Science Magazine

Familiarity Breeds Interest- Accessibility and Modern Culture

Posted on the 06 June 2021 by Jkinyoun @jkinyoun
Familiarity breeds interest- accessibility and modern culture

My current project is to review a collection of essays about people with disability. I selected it off of a list of available books thinking, “disability is now part of my experience.” During my time of “disability” I would not have wished the experience on anybody- the unmet needs, isolation, frustration with the system….it was all just hard. Not hard but excruciating. But now that it is over and I am back to my old athletic self, I think everybody should spend some time simulating the experience. It changed my opinions on “accommodations” and how I view people with disabilities. Disability can happen to anybody at any time- it might be temporary (like mine) or it might be permanent. Whichever it is, it is debilitating, humiliating and beyond humbling.

I broke my foot. Not just at any time in life. I broke my foot during a time in life with two small babies (a baby and a 2.5 year old to be exact). Trying to load and unload my car, enter buildings with (or even without) my stroller, and just trying to do everyday things like get dressed, use the restroom and care for my children became unmanageable tasks. My husband was downtown working during the day most of the time and although he was wonderful when he was home, he was not able to help when we were doing our daily routine. The other thing about my broken foot was that it was a minuscule bone on the top of my right foot-not important enough to warrant crutches or an official “disability” parking placard. (But without a proper healing the injury would turn into something much, much worse.) It was just a nuisance of putting a boot on to walk and then changing back into my shoe to drive my car. But- this didn’t mean I could load and unload a 25-pound stroller from my trunk or get my baby/toddler out of the car seat.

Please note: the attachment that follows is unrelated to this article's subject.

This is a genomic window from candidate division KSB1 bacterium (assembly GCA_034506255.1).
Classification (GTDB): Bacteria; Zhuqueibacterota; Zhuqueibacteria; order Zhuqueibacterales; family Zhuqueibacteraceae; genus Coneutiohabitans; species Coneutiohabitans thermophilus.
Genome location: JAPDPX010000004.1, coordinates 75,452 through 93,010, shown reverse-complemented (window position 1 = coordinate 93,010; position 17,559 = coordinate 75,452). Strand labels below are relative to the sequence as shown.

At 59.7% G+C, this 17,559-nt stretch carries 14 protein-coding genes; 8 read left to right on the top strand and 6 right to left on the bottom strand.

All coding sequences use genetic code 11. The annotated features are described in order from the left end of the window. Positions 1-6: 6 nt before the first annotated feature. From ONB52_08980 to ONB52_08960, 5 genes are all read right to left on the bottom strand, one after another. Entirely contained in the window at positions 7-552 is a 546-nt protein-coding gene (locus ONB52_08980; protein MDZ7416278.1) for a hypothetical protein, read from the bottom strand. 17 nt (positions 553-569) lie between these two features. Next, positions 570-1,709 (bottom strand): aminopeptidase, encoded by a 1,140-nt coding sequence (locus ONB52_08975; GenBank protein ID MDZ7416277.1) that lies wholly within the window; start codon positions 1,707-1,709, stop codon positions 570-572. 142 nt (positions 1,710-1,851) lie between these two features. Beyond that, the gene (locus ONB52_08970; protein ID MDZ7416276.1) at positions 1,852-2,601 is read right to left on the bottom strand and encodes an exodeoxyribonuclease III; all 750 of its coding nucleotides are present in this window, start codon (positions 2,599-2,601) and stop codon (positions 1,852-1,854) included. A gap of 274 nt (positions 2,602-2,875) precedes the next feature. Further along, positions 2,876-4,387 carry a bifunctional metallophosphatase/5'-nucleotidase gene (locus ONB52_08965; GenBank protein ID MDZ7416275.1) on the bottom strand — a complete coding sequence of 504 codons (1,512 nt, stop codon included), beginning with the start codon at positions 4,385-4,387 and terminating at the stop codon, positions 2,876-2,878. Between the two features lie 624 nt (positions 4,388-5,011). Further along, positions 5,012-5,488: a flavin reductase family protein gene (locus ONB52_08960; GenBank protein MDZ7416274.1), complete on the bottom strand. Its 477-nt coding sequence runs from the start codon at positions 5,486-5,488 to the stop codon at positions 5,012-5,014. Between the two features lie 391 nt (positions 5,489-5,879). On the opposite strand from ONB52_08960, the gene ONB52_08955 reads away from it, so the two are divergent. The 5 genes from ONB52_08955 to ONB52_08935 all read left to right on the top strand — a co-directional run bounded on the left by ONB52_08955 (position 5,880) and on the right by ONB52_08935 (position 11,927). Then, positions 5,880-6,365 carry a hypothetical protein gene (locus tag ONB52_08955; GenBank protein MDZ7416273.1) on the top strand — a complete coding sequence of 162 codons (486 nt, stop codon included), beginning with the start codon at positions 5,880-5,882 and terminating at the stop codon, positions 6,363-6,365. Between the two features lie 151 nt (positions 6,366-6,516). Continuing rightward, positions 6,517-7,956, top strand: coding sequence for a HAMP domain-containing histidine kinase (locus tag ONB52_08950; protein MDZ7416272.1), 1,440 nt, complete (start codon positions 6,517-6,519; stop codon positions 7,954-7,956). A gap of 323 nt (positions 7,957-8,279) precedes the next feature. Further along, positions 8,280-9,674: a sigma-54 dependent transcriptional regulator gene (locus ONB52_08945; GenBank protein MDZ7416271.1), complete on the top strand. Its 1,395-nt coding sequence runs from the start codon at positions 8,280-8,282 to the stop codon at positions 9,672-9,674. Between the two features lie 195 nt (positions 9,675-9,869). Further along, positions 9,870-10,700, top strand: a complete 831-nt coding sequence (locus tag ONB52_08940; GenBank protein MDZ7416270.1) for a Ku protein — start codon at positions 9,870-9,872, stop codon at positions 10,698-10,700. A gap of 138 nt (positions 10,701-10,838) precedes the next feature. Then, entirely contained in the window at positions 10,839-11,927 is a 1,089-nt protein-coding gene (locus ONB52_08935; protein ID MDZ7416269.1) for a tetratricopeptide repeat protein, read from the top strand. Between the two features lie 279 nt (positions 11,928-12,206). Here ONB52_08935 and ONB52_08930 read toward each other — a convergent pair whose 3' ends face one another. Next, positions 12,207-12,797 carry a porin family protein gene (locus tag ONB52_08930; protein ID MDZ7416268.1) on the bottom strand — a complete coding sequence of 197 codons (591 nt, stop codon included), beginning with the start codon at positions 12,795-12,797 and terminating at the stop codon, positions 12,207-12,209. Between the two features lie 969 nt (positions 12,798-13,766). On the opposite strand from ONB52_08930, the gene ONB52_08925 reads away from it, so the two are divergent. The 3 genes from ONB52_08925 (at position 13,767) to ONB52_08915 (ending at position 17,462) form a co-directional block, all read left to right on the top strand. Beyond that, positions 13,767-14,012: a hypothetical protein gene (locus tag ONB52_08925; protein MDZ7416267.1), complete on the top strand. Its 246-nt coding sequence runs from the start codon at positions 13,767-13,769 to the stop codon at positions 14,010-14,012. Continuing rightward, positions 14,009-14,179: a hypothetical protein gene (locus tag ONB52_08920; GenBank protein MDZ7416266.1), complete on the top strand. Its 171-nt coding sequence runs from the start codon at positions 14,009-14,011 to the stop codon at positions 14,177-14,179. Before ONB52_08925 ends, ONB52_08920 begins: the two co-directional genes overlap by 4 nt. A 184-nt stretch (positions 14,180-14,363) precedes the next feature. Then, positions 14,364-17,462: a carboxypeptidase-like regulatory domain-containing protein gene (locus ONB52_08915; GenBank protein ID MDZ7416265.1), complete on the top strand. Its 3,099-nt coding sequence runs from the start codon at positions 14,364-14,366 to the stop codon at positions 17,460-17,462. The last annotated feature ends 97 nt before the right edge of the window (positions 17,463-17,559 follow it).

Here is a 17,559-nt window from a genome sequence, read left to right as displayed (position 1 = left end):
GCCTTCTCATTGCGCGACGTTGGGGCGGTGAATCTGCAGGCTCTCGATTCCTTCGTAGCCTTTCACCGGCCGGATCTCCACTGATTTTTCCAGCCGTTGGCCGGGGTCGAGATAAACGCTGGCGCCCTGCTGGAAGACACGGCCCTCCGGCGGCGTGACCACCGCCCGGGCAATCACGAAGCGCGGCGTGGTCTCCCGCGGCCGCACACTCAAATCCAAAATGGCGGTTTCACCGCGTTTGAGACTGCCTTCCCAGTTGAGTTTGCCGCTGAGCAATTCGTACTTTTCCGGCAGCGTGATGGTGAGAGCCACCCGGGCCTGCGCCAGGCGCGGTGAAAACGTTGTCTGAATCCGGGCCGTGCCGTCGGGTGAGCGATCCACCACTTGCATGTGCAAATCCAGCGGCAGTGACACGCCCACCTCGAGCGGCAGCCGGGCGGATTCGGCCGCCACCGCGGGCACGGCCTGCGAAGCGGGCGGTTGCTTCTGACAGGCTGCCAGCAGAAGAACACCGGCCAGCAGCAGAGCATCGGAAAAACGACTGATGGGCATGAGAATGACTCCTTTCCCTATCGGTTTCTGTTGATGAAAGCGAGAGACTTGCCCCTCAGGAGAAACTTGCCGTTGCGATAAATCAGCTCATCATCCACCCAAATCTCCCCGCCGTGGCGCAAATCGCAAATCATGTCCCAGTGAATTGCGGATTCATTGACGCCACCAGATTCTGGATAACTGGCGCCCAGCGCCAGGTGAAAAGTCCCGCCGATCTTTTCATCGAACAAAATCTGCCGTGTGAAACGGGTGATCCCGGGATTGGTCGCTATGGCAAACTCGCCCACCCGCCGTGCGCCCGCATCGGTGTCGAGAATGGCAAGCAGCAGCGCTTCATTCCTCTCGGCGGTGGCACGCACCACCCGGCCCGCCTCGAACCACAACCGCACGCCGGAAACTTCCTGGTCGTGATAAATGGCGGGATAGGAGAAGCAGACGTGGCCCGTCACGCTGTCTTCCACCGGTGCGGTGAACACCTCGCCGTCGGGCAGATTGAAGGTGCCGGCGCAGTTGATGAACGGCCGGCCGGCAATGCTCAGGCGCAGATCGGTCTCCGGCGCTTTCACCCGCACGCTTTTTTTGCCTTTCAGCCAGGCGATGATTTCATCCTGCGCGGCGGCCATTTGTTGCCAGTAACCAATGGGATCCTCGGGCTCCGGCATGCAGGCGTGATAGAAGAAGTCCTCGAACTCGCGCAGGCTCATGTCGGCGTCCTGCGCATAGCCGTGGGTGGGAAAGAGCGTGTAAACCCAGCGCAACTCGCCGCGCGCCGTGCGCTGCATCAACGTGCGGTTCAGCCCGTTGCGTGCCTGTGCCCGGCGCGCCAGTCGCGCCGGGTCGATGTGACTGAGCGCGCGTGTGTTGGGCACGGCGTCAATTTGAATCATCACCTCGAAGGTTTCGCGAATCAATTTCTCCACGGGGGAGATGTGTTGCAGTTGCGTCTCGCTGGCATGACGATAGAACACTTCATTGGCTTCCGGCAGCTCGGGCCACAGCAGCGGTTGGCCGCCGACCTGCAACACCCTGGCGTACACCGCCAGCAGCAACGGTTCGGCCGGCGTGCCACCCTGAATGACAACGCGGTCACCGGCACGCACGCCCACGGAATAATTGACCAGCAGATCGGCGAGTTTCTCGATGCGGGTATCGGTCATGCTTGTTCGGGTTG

So I was excluded- from play dates, from other social opportunities, and almost from the daily preschool routine. With my boot on/off routine, a baby in a car seat (who was not walking) and a 3-year-old with no sense of self, it took me an hour to load and unload my car. And for what? To drop by 3-year-old off at preschool. Only to return three hours later and do it again. All while breastfeeding a young baby and trying to care for her. 

Here is what saved me being institutionalized as “crazy.” Disability parking without a disability placard.

Our preschool installed a parking lot near the only entrance for women in exactly my condition. There were about twenty available spaces where you could park up against a perfect paved curb and enter the building about ten feet away. The other lot had a parking lot with two long hallways and an elevator to navigate. I chose the twenty spots near the door. It also helped that the director noticed my condition and sent a designated parking attendant out to my car every day to do a special drop off/pickup service. I wasn’t even getting out of my car for drop off and pickup. Did I have to ask for this? No, they volunteered. That preschool has a reputation for accommodating situations like this- I was only vaguely familiar with this when we registered. Little did I know that it would save my sanity.

Familiarity breeds interest- accessibility and modern culture

Familiarity breeds interest- accessibility and modern culture

So back to the wheelchair/disability symbol. While my parking lot did not have these placards, the spots were understood to be for people with impediments- many small children, being pregnant and not wanting to walk far, or people in my condition with an injury. The lot’s purpose was obvious in an environment with young families.  But -most of the time such a lot needs to be marked- with a recognizable sign.

Which brings me to the accessibility symbol- Brian Glenney and his team updated this back in 2011 to depict the wheelchair occupant as active, not passively sitting in a chair. This is so much more representative of what it means- and so much more respectful of the people using it. Young families with children are very active, young and formerly active people who are injured…. even people permanently disabled are active in ways we can’t imagine because we haven’t experienced what they do. All of these scenarios fit within the purpose of this placard.

Let’s use the updated placard with pride- legalize it and formalize its use. Disability/accessibility accommodations are not for passive participants - we are active and involved citizens. I can say “we” because I was one of them.

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